The writers band over backward not to talk themselves out of sequels. It is however clear that that they have fallen victims of some external forces: be it a towering personality of the director, or the studio. If you watch the film all sorts of character, plot points and structure questions come up. You wonder what’s going on, don’t they know this is not working? When listening to them talk you realize all the ideas that would make this story stronger and better were written and considered. Some even shot. Finally all were rejected. So of course they know how to design a story. Some other force knows better what will lure people to buy tickets. I do not believe in “the dumber the better” option for a popcorn movie. The 18-25 target is smart and sophisticated enough to consume complex stories. So what’s going on here?

Ironically, the hope is in the sequel. (The producers apparently convinced the great Diane Lane to play the mother promising her a strong character, which is yet to come.) Perhaps a sequel will allow to develop the superhero and his parents connection, which in its darkness, drama and twists potentially could rival the Luke Skywalker/Darth Vader model.

Bottom line? Putting aside the complains about the missing opportunities this sucker will line up to buy a ticket for Jumper 2 even if it is as half baked as the original. Just to see what’s next. Wait, let’s be honest here: in actuality - to jump myself.


  1. I haven't seen "Jumper" and I'm not goin' to cause some part of me just feels that all movies starring Hayden Christensen suck. The fact that screenwriters know how to make an interesting story doesn't justify them from being puppets ruled by producting molochs of Hollywood. Luckily, there seems to be a major shift onwards in the superhero genre recently. Look at Spider-Man, look at X-Men, look at Iron Man. Look finally at The Dark Knight - those are all proofs that moviemakers are eager to push the envelope of the genre even harder and make something more of it than just naive morality stories for children.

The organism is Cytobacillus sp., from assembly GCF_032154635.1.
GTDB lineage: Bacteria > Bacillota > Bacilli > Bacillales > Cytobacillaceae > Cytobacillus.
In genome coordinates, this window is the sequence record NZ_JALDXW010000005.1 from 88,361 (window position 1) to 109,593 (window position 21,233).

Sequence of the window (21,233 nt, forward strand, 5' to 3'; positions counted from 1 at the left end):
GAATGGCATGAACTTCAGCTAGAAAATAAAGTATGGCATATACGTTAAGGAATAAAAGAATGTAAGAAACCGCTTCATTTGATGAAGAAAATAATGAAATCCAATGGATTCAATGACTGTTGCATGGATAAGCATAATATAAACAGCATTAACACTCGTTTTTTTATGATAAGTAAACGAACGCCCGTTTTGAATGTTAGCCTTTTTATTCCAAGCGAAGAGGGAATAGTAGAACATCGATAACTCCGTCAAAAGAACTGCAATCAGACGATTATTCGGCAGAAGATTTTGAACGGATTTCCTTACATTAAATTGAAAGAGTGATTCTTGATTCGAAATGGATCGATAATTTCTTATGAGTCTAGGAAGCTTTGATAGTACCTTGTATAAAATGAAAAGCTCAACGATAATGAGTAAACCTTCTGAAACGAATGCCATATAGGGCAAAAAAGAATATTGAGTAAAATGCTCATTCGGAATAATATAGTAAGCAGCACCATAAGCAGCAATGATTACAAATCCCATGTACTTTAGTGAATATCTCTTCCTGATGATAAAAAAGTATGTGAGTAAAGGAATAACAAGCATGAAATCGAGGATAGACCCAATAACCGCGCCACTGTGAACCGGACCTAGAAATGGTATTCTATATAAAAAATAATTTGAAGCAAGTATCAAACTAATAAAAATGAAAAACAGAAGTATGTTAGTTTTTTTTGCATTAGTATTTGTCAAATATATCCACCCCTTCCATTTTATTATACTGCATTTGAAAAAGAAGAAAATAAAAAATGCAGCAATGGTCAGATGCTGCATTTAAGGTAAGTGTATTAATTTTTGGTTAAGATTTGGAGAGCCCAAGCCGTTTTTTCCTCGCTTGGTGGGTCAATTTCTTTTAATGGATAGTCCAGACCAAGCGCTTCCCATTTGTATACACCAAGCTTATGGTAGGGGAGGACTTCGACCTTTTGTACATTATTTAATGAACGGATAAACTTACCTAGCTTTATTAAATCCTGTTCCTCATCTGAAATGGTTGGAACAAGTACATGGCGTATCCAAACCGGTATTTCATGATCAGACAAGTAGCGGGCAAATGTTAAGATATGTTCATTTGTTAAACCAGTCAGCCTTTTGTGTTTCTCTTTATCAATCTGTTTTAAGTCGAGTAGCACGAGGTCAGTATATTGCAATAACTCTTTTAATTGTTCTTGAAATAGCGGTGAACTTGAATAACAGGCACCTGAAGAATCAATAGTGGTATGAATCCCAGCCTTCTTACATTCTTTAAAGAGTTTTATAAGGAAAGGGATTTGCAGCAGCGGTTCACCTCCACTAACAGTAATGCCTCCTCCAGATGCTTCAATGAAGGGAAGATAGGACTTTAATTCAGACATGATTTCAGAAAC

2. True that Jumper sounds scary enough, to avoid the cinema for 20 meters, but then it might have a good idea, no doubts 'bout that.
    But commenting mostly Młody's opinion about Spider Man trilogy (or maybe just the first part?) and X-Men (maybe the trylogy as well) being more than just a naive morality story for children of all ages. It seems to me as a funny statement. Of course it seems this way, because I could never agree to try even comparing these two productions with The Dark Knight (faster with Iron Man which was a cheap yet funny - thx to brilliant Robert Downey Jr. - piece of filmography), and throwing them to the same 'basket' is only a blasphemy and nothing more. We could compare the stories, and find nothing alike (exept for the basics which characterise superhero movies), we could compare the actors, and find that there's a big canyon between one and another (just for fun, lets compare in these movies the roles - not looking at the actors pasts - of Tobey Maguire and Willem Defoe [good guy - bad guy] with Christian Bale and Heath Ledger [again good guy - bad guy] NO COMPARISON!)
    So conclusions? Quite obvious, while "moviemakers are eager to push the envelope of the genre even harder" than some movies are still the same old crap which we've seen for years but in a nicer cover, while some are the cream of the crop. It's been like this for ages, and ther's no sign that it's going to change. There will always be movies that try to be innovative but fail, while there will be always fewer less movies that become cultivated world wide hits.